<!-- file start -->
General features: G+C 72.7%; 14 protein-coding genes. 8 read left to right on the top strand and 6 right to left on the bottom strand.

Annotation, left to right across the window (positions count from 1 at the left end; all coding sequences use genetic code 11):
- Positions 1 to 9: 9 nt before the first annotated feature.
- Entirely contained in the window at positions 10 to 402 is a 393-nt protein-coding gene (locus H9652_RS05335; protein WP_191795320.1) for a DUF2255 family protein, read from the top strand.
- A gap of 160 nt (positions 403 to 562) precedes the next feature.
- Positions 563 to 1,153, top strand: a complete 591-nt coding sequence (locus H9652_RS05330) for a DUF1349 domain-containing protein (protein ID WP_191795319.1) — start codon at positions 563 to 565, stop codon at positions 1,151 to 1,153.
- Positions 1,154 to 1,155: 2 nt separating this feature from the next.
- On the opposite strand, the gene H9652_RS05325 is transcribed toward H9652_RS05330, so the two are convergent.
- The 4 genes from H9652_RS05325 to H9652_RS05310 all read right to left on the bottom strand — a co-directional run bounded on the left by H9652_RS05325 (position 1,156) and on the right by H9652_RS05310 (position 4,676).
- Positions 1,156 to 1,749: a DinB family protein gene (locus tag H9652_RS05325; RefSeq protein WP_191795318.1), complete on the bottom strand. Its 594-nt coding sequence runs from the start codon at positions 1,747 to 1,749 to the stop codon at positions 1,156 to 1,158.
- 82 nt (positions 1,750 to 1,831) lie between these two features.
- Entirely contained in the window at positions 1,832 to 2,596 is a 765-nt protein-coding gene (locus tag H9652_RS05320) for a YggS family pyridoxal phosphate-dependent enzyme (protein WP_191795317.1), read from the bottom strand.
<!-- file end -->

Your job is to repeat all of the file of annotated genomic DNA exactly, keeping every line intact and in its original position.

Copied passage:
General features: G+C 72.7%; 14 protein-coding genes. 8 read left to right on the top strand and 6 right to left on the bottom strand.

Annotation, left to right across the window (positions count from 1 at the left end; all coding sequences use genetic code 11):
- Positions 1 to 9: 9 nt before the first annotated feature.
- Entirely contained in the window at positions 10 to 402 is a 393-nt protein-coding gene (locus H9652_RS05335; protein WP_191795320.1) for a DUF2255 family protein, read from the top strand.
- A gap of 160 nt (positions 403 to 562) precedes the next feature.
- Positions 563 to 1,153, top strand: a complete 591-nt coding sequence (locus H9652_RS05330) for a DUF1349 domain-containing protein (protein ID WP_191795319.1) — start codon at positions 563 to 565, stop codon at positions 1,151 to 1,153.
- Positions 1,154 to 1,155: 2 nt separating this feature from the next.
- On the opposite strand, the gene H9652_RS05325 is transcribed toward H9652_RS05330, so the two are convergent.
- The 4 genes from H9652_RS05325 to H9652_RS05310 all read right to left on the bottom strand — a co-directional run bounded on the left by H9652_RS05325 (position 1,156) and on the right by H9652_RS05310 (position 4,676).
- Positions 1,156 to 1,749: a DinB family protein gene (locus tag H9652_RS05325; RefSeq protein WP_191795318.1), complete on the bottom strand. Its 594-nt coding sequence runs from the start codon at positions 1,747 to 1,749 to the stop codon at positions 1,156 to 1,158.
- 82 nt (positions 1,750 to 1,831) lie between these two features.
- Entirely contained in the window at positions 1,832 to 2,596 is a 765-nt protein-coding gene (locus tag H9652_RS05320) for a YggS family pyridoxal phosphate-dependent enzyme (protein WP_191795317.1), read from the bottom strand.